Tuesday, August 25, 2020

Booknotes: Writing War and Reunion

New Arrival:
Writing War and Reunion: Selected Civil War and Reconstruction Newspaper Editorials by William Gilmore Simms edited by Jeffery J. Rogers (USC Press, 2020).

South Carolinian novelist, essayist, journalist, editor, and poet William Gilmore Simms (1806-1870) was a major American literary figure of the antebellum period. He also delved into history and biography writing, with his 1842 History of South Carolina an influential work in educational circles. Serving a single term in the South Carolina House of Representatives in the 1840s, he was even briefly a politician.

Though Simms's writings on the whole are little read today outside of the academy, most Civil War readers will recognize him for his firsthand contributions to the historiography of the 1865 burning of Columbia. First serialized in the Columbia Phoenix during the months following the state capital's near destruction, Simms's detailed eyewitness accounts of those events were first published together in pamphlet form later that year under the title The Sack and Destruction of the City of Columbia, S.C.. Most recently, the material has been edited by historian David Aiken and republished by University of South Carolina Press as A City Laid Waste: The Capture, Sack, and Destruction of the City of Columbia (2005).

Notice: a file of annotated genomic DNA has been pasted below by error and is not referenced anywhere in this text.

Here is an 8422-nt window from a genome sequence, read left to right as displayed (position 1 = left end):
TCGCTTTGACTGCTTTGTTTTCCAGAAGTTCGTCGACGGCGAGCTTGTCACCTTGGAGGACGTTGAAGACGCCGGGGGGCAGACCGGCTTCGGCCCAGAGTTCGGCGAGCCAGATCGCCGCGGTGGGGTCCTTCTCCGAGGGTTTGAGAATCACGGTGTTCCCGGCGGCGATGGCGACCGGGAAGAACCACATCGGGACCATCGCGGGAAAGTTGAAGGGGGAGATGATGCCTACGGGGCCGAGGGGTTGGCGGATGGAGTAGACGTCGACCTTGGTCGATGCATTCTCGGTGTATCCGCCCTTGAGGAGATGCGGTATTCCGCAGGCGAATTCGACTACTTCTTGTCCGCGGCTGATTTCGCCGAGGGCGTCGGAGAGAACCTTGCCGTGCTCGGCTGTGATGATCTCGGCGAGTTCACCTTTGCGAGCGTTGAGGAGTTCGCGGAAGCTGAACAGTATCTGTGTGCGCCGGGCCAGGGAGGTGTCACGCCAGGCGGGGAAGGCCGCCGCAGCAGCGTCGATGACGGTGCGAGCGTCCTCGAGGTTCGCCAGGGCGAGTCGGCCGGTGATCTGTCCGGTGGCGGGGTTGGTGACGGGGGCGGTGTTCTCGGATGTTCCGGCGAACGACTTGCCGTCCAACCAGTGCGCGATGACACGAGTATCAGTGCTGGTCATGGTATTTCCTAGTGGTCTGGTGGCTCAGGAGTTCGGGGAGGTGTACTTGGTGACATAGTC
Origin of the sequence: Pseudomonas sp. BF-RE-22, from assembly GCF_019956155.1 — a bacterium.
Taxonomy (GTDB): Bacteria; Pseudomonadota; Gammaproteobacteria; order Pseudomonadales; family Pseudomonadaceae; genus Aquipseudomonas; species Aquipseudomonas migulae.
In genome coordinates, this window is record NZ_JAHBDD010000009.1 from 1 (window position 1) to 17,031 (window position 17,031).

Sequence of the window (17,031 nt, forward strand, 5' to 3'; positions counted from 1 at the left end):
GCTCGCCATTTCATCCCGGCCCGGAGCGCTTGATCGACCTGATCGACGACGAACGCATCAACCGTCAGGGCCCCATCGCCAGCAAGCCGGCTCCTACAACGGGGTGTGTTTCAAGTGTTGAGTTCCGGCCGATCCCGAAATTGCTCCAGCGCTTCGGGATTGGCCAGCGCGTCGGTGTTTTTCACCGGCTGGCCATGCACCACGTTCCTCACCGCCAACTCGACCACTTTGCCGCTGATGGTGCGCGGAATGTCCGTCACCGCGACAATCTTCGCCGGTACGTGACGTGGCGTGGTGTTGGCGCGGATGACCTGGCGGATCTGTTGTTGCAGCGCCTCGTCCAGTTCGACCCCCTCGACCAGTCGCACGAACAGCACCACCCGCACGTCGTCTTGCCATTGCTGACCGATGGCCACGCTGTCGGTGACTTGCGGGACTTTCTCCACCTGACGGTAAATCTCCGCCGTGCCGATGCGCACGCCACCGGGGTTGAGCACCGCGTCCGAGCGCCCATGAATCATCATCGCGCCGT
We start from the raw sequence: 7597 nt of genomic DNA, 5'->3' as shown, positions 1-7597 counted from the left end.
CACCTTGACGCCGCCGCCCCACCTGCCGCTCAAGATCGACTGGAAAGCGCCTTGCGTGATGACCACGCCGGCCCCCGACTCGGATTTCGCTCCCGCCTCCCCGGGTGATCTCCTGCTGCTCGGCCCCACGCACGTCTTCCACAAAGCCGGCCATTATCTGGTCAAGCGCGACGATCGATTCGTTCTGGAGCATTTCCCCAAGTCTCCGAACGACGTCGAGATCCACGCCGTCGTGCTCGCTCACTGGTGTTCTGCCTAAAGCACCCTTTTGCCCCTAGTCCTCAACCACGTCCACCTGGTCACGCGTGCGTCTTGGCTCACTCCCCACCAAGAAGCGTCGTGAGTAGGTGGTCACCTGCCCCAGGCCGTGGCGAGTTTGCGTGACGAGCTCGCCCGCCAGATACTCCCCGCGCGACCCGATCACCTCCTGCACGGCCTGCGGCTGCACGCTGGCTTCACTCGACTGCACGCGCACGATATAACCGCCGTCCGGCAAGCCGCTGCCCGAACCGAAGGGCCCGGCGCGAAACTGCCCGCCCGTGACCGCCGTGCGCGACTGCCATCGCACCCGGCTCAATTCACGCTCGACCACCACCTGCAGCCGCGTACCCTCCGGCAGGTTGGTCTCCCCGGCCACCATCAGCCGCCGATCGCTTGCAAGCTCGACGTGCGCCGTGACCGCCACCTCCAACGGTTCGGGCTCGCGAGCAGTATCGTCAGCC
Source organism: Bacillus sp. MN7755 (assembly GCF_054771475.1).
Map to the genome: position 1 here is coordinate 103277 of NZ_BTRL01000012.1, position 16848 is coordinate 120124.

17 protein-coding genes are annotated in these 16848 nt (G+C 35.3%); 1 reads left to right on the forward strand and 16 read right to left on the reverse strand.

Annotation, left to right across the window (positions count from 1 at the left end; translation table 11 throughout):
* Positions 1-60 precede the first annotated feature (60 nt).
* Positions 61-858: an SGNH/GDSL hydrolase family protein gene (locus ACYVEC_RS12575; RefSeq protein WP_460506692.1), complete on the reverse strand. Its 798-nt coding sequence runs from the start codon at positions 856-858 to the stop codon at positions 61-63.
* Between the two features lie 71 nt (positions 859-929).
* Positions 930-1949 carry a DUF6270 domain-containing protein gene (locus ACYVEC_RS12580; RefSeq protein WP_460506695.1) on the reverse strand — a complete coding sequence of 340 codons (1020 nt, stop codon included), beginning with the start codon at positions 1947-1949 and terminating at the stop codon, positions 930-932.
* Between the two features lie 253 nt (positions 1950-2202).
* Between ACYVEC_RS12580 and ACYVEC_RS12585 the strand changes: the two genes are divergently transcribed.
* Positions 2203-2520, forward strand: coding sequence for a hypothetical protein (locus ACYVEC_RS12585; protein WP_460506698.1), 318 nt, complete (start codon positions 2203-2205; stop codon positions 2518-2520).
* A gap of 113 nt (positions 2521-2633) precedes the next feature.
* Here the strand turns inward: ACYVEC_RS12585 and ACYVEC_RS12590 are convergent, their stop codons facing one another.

According to historian Jeffery Rogers, "(p)erhaps the least considered parts of Simms's overall body of writings are those he did for newspapers, the most interesting of which are from the era of the Civil War and Reconstruction." Rogers's Writing War and Reunion: Selected Civil War and Reconstruction Newspaper Editorials by William Gilmore Simms "offers a selection of the best of those so that we can track Simms's thoughts about, and reactions to, the conflict, from its beginnings through to its conclusion and into the early years of Reconstruction. These works provide a valuable insight into how a prominent southern intellectual interpreted and participated in these momentous events in U.S. history."

More from the description: "In the decades following the Civil War, Simms's reputation suffered a steady decline. Because of his associations with the antebellum South, slavery, and Confederate defeat, as well as changes in literary tastes, Simms came to be regarded as a talented but failed Southern author of a bygone era. Today a robust scholarly literature exists (much of it, as in the case of this book, published by University of South Carolina Press) "that has reexamined Simms, his literary works, and previous scholarly judgments and finds him to have been an important figure in the development of nineteenth-century American literature and worthy of serious study."

In his foreword to Writing War and Reunion, contributor David Moltke-Hansen provides readers with a biographical sketch of Simms's life. The Simms articles are not footnoted in the volume, but Rogers contextualizes them in his general and section introductions. Part 1 of the book consists of Simms's Civil War editorial contributions to the Charleston Mercury, Columbia Phoenix, and Columbia Daily Phoenix newspapers. The Reconstruction period editorials collected in Part 2 were written for the Daily South Carolinian and the Daily Courier between 1865 and 1867.

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